So, for this reason, here are some of the most common feedback phrases, and what they mean.

“More analysis needed”.

This is very common, and suggests that you have done too much description, and have not gone into enough depth about what it actually means. For example, you might have done a lot of reading, but just written out what the various texts books say, without examining  what the strengths and weaknesses of the different writers are. Or maybe you have described the reasons for something, without addressing alternative explanations and why they are flawed. Of course, you need to describe, to show that you have understood the facts, but you also need to analyse, to show you understand what these facts do, and do not, mean.


This is another common criticism.  It is used because students' work is difficult to follow, and their writing seems to jump from one idea to another. To avoid this, always make sure that you plan your essay and look at the organisation with a very detached eye. Does it make sense? Do the ideas flow? Also, make sure that you use words and phrases like “another argument in support of….. is….” To show your reader what you are doing, and where your essay is going.

“Sloppy English”

Correct grammar matters at university. Make sure that you understand the rules for punctuation, especially commas and apostrophes. Find out what “run on sentences” and “dangling participles” are, to ensure that you avoid them. Proof read your work carefully before you submit it.

"Lacks originality"

This criticism may have two meanings; the first is connected to plagiarism (copying the words of others and pretending they are your own), and the tutor may be highlighting poor paraphrasing and summarising skills.  The second (and more likely meaning) is that you haven't used your sources logically and creatively to build your own argument, thesis or position in your assignment. You have simply listed, summarised, described or presented evidence, similar or different expert views,  data and so on, without combining them in such ways as to create a convincing argument and drive your thesis forward. In other words, your own academic voice is being drowned out by a mish mash of other academic voices that don't seem to be working together without a clear logical purpose.

And finally.. remember that all feedback is constructive (even the most critical!). Take your tutor's advice and use it to build on your academic skills and improve your next assignment.


Co-authors Tom Reid, University of Bath, and Mike Groves, University of Birmingham -  2016


Process Checklist

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Here is a useful checklist to help you work through the process of getting started, writing, and completing your next essay /report assignment.





Time Management and Organisation

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Whether you are undertaking an undergraduate or postgraduate degree, time management and organisation skills are key to giving yourself the edge that may be required to get over a grade boundary or reach a deadline. Whenever I have had academic work to do, I have always made sure that I have started it as early as possible, even on the day the assignment has been set.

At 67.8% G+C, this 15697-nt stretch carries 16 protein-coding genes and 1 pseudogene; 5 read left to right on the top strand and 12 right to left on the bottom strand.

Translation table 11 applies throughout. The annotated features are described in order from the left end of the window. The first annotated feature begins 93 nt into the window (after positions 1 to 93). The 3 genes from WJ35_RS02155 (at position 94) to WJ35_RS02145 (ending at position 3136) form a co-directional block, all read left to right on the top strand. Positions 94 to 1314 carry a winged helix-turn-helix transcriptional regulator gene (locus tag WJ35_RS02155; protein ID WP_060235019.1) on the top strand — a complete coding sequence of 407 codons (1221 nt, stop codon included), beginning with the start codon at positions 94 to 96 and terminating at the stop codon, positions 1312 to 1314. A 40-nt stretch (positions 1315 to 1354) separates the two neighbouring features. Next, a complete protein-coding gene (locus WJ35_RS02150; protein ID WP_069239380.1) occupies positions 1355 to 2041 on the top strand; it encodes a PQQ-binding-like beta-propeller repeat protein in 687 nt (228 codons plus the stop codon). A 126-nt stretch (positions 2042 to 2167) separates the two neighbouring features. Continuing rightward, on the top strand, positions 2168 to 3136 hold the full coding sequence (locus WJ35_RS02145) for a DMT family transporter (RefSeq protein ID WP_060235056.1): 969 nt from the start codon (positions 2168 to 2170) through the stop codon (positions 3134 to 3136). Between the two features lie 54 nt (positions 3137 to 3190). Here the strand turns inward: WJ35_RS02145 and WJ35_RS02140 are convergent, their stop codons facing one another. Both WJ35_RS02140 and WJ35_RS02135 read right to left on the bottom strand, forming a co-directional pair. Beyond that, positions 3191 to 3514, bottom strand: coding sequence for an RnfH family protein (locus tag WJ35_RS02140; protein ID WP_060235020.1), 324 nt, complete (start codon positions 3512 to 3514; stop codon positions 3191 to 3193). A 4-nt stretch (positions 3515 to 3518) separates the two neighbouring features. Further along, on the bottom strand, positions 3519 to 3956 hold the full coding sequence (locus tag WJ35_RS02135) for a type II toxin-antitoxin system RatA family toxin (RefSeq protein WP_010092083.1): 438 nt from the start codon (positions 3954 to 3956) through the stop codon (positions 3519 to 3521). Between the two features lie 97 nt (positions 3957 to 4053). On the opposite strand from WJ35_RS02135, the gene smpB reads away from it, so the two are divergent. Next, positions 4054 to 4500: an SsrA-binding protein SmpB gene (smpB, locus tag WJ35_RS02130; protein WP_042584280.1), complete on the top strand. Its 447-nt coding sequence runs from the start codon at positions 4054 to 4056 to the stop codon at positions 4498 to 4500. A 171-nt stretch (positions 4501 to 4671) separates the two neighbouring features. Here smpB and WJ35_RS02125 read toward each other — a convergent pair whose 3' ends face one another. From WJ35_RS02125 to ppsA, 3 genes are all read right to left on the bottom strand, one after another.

This may seem quite simple advice, however if you have a task that has been set in October, and the deadline is not until January or even February, it is quite easy to just leave it for a couple of weeks. My advice is to start working on your task or assignment as soon as you can. You may wish to wait until you have had a couple of lectures on the topic for some extra insight, but there is nothing to stop you reading around the subject, and starting the note-taking process.

This will help relieve pressure when other tasks are set, and will also make you feel much better. Then when the deadline for the assignment is approaching, you will not feel rushed or in a panic, as you will have the confidence that you have been working on your task for a while. There’s nothing worse than last minute assignments, as: a) You will not have displayed your full academic potential and b) tutors can easily spot signs of rushed work.

Regarding organisation, it is always a good idea to have separate computer files for different subjects, to make sure you can easily access your work in a logical, time-efficient, and stress-free manner. This is also true for paper notes as well. When I was a student, I had a different note pad and file for each class I attended to make sure it was easy to find handouts, or refer back to key points from lectures. Additionally, I kept a separate note pad for each essay I was writing. And when it comes to dissertation time, the same advice goes. It is useful to have different note pads and computer files for each chapter or section you are writing.

Dave Evans -   Graduate MSc International Development & MA TESOL; Academic Skills Tutor, The University of Bath

Maximise your Success in Writing: Find out how the Writing Centre can help you enhance your academic skills

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The Writing Centre ( 3 West 2.1) is open Monday - Friday

For quick-fix queries, drop-In sessions  are 20 minutes in length and take place at the following times:

Monday, Tuesday, Thursday:

11-15am to 1-05pm, 4-15pm to 5-05pm

Wednesday, Friday:

11-15am to 1-05pm

If your query is more complex, you can also book a 50 minute  tutorial.

Visit  to make a booking.

All other enquiries should be directed to